Liberals Say “Racism,” But the Real Reason for Helicopter Names Is Remarkable

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Liberals Say Racism But the Real Reason for Helicopter Names Is Remarkable
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For a long time, the liberals have criticized the military’s tradition of naming helicopters after Native Americans, saying that names like the Black Hawk, Apache, the Lakota, counts as insults.

But apparently, they know nothing about the history behind all of those meaningful names. So, the employees at the U.S. Army Aviation Museum in Fort Rucker, Alabama decided to educate them.

Three years ago Maj. Crispin Burke, an active duty U.S. Army aviator, spoke with the museum’s employees, who explained that the tradition started with Army Gen. Hamilton Howze, a military figure of the 20th-century and a huge force in the development of the U.S. copter strategy

“According to the museum director, early Army helicopters had relatively benign names like Hoverfly,” Burke reported. “That apparently didn’t sit well with Gen. Hamilton Howze, one of the pioneers of air-mobile warfare.”

Bob Mitchell, the museum’s curator, said Howze “envisioned the helicopter as a fast, mobile, stealthy machine on the field of battle using terrain and vegetation to an advantage similar to the Warrior Tribes” that fought the U.S. Army in the Plains and mountains of the West.

Due to Howze’s influence, the Army commissioned a copter was named the H-13 Sioux in 1947.

“The rest is history,” Mitchell added.

“Piston-powered whirlybirds like the Shawnee, Choctaw, and Chickasaw soon followed,” Burke wrote. “In 1959, the Army christened its first turbine-powered helicopter the UH-1 Iroquois, although aircrews would universally refer to their beloved ride as the Huey.”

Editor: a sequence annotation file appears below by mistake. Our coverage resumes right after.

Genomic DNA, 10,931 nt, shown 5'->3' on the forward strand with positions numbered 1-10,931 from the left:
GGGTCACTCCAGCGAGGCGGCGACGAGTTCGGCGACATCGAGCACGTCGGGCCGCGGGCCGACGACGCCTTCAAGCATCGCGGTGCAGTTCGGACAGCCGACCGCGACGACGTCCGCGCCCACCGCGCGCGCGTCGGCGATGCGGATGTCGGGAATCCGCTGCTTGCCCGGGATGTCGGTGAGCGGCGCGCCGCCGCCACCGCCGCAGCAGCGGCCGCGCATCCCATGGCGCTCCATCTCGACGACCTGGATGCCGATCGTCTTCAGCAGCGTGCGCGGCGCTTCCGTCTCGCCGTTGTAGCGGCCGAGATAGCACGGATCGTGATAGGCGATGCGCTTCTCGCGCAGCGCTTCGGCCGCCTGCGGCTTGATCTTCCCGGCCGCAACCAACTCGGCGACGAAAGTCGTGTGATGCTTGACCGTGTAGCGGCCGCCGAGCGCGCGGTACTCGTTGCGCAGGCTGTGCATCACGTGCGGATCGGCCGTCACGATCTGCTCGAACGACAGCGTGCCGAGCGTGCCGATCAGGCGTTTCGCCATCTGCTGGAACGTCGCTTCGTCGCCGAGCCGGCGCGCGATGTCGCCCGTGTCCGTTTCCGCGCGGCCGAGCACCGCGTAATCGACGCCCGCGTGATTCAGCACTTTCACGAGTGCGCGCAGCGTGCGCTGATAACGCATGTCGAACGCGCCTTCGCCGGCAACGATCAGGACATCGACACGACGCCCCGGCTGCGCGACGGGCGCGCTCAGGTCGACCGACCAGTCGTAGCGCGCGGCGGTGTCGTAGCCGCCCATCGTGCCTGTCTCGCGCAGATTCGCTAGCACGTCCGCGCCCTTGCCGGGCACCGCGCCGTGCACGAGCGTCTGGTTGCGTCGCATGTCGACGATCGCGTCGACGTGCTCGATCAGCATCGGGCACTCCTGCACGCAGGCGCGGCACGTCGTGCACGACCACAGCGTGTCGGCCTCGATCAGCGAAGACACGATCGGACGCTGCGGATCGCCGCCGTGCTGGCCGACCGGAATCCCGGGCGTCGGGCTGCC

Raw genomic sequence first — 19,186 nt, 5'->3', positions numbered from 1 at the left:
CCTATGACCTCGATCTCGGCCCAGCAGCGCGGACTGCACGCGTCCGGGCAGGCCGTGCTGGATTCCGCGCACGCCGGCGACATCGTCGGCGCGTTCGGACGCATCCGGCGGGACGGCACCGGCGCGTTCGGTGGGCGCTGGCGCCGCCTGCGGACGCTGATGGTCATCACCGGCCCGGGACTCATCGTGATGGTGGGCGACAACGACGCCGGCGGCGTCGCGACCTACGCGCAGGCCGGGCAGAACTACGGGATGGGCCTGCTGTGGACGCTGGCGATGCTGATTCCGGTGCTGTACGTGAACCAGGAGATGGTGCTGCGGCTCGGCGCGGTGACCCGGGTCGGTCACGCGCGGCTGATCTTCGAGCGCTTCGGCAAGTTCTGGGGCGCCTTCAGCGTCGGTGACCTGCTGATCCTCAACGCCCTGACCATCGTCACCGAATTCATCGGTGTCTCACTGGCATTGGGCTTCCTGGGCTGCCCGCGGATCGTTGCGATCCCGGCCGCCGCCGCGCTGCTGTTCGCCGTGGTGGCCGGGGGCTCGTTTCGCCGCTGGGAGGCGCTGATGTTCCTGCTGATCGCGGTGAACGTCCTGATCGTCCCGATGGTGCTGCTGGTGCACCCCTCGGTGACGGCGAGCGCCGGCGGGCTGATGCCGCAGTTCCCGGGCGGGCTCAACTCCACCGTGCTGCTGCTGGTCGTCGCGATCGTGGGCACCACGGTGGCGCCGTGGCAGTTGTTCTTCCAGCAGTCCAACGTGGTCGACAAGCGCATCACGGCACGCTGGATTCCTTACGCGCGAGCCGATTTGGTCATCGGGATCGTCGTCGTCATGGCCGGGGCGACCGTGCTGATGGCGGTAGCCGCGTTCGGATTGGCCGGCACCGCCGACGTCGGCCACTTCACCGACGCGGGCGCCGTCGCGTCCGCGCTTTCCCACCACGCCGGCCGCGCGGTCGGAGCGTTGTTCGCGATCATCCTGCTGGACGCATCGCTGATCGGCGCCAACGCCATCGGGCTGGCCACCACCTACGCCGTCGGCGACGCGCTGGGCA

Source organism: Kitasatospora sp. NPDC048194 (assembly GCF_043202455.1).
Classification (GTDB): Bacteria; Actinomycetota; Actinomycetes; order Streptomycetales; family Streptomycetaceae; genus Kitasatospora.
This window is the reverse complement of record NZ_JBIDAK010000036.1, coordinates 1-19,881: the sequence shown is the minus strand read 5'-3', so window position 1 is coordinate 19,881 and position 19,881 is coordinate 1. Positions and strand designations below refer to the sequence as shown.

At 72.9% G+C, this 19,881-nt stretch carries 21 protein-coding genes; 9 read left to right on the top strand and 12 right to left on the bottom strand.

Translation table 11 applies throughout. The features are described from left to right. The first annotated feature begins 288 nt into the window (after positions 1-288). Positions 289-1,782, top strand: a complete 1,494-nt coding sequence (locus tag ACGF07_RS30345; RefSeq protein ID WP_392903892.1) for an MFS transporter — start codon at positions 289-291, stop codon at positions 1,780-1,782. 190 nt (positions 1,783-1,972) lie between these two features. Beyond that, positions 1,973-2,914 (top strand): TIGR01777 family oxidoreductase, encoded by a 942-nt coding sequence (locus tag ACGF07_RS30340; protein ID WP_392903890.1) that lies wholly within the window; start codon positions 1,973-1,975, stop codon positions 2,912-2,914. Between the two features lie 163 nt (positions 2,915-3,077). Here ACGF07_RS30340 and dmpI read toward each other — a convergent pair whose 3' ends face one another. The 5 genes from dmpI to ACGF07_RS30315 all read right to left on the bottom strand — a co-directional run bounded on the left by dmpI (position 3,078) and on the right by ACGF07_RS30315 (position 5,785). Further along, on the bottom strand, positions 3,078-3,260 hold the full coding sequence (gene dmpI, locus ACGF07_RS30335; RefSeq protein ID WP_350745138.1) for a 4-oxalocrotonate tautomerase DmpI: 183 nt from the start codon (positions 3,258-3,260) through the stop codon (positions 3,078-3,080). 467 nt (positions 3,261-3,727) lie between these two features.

Anyhow, in the 60s the military ended the new tradition and named a new helicopter after a snake, the HueyCobra.

Burke wrote: “Nevertheless, some Native American leaders were actually taken aback that the new aircraft wasn’t named for a Native American tribe. Indeed, though Army officials broke with tradition in an effort to not offend Native American tribes, the gesture actually backfired.”

But due to the criticism, the military ended up returning to the tradition of giving the helicopters names after Native Americans.

And till this day the military has been following the tradition and naming the new helicopters after “tribes that historians have noted for their martial prowess,” Burke wrote.

Though the liberals criticize the military for naming the helicopters after Native Americans, claiming it’s insulting to the Natives, the reality is the military if honoring them.

Simon Waxman, a liberal journalist, who considers himself to be an anti-racist, doesn’t believe in “the myth of the worthy native adversary.”

“(T)he conquered tribes of this land were not rivals but victims, cheated and impossibly outgunned,” he wrote in an article for The Washington Post in 2014.

But it turns out, the racist here is Waxman himself and not the military who have been honoring the Native Americans for decades.

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